What are ovarian cysts? Cysts are fluid filled sacs which can develop anywhere on the body. There are several different types of ovarian cysts:
Functional cyst - These form during the normal menstrual cycle. A sac containing eggs forms and usually breaks open to release the egg and the sac dissolves. Sometimes, the sac doesn’t break open and continues to grow, this is called a follicular cyst. It usually disappears in 30 to 90 days. Another type of functional cyst is called corpus luteum and it is when the sac doesn’t dissolve right away. This usually disappears on its own in a few weeks.
Endometriomas - This type of cyst can develop in women who have endometriosis . Tissue from the lining of the uterus grows outside the uterus and if it attaches to the ovary it can cause an cyst.
Cystadenomas - This type of cyst forms from the outer cells of the ovary.
Dermoid cysts - Cells in the ovary which develop hair, teeth or other tissue during pregnancy can become part of an ovari...
NYT: Early Symptoms for Ovarian Cancer Women who have these symptoms for a few weeks--bloating, pelvic pain, difficulty eating, and frequent, urgent need to urinate--should see their doctors and be checked for ovarian cancer. This is the first official recognition that ovarian cancer does cause symptoms at early stages. Ovarian cancer is among the most deadliest cancer, with over 22,430 new cases diagnosed and more than 15,000 deaths expected this year.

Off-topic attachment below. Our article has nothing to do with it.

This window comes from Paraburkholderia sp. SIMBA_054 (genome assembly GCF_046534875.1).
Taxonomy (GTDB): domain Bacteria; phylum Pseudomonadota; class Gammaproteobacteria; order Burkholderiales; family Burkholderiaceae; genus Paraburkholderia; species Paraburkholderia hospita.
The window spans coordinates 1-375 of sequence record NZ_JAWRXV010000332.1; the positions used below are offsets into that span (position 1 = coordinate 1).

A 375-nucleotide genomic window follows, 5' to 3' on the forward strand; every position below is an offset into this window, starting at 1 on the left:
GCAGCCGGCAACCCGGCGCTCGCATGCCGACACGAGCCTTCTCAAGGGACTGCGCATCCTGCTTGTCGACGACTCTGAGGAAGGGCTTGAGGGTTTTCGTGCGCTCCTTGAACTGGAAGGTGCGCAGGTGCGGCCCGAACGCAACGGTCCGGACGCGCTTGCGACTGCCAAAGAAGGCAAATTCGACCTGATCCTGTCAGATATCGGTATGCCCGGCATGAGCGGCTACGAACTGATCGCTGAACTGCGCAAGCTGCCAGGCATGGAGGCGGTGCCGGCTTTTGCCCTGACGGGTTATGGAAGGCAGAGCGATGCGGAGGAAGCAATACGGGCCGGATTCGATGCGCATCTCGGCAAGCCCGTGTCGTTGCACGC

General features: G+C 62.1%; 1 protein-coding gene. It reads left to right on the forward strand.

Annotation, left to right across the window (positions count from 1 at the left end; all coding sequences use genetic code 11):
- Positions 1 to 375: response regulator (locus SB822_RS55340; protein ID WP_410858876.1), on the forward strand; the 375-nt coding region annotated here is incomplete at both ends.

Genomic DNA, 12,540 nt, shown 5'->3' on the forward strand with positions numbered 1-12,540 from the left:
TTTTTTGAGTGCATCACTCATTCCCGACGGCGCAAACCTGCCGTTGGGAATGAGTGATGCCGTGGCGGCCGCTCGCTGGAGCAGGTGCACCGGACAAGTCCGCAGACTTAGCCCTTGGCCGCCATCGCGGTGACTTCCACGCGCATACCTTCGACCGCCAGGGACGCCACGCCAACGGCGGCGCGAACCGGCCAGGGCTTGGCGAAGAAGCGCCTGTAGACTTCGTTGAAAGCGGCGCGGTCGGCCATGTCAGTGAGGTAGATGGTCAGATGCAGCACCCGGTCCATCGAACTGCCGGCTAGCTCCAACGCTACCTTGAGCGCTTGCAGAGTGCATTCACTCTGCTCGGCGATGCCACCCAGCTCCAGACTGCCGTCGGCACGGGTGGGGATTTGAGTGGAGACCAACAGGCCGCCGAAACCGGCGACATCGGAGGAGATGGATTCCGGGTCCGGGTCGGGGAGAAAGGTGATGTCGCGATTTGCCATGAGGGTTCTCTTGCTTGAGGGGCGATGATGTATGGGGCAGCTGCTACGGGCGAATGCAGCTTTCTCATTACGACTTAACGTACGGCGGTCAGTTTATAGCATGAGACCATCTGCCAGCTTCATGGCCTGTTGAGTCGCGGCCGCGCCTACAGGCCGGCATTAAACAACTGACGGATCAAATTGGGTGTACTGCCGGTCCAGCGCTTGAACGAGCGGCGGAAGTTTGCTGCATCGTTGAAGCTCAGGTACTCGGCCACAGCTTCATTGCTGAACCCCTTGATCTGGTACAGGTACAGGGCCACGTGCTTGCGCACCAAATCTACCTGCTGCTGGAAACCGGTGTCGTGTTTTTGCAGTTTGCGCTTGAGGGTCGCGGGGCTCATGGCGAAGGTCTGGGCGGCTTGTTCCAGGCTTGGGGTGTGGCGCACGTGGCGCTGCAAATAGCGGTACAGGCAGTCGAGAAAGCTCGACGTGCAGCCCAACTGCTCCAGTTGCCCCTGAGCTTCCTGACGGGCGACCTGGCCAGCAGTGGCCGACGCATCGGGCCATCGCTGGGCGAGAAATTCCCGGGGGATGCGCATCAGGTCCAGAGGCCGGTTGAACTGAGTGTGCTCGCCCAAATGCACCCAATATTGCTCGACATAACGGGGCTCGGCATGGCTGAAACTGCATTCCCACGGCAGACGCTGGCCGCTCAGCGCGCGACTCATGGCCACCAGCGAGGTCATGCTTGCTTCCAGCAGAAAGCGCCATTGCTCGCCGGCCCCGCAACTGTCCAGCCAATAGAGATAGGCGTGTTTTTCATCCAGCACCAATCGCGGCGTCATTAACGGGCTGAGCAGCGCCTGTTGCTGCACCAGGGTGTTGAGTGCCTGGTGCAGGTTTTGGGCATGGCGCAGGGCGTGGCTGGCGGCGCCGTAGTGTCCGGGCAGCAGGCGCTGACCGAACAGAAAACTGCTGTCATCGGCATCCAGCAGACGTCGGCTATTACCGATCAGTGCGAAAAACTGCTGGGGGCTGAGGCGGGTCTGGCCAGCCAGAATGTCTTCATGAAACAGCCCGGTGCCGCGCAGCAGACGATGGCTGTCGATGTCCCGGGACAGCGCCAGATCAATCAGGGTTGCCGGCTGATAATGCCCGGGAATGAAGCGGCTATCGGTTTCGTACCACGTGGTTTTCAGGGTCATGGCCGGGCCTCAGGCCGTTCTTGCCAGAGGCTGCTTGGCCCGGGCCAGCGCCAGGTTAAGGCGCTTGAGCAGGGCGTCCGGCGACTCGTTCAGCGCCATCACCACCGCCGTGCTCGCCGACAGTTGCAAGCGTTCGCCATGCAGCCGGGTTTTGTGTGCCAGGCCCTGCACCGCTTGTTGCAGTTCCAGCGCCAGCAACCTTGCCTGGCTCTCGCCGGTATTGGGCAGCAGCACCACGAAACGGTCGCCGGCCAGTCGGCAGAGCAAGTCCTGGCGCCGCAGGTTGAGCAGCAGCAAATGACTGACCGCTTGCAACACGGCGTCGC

Alternative Names Physiologic ovarian cysts; Functional ovarian cysts; Corpus luteum cysts; Follicular cysts Prevention If you are not trying to get pregnant and you often get functional cysts, you can prevent them by taking hormone medications (such as birth control pills), which prevent follicles from growing. References Katz VL. Benign gynecologic lesions: Vulva, vagina, cervix, uterus, oviduct, ovary. In: Katz VL, Lentz GM, Lobo RA, Gershenson DM, eds. Comprehensive Gynecology . 5th ed. Philadelphia, Pa: Mosby Elsevier; 2007:chap 18.
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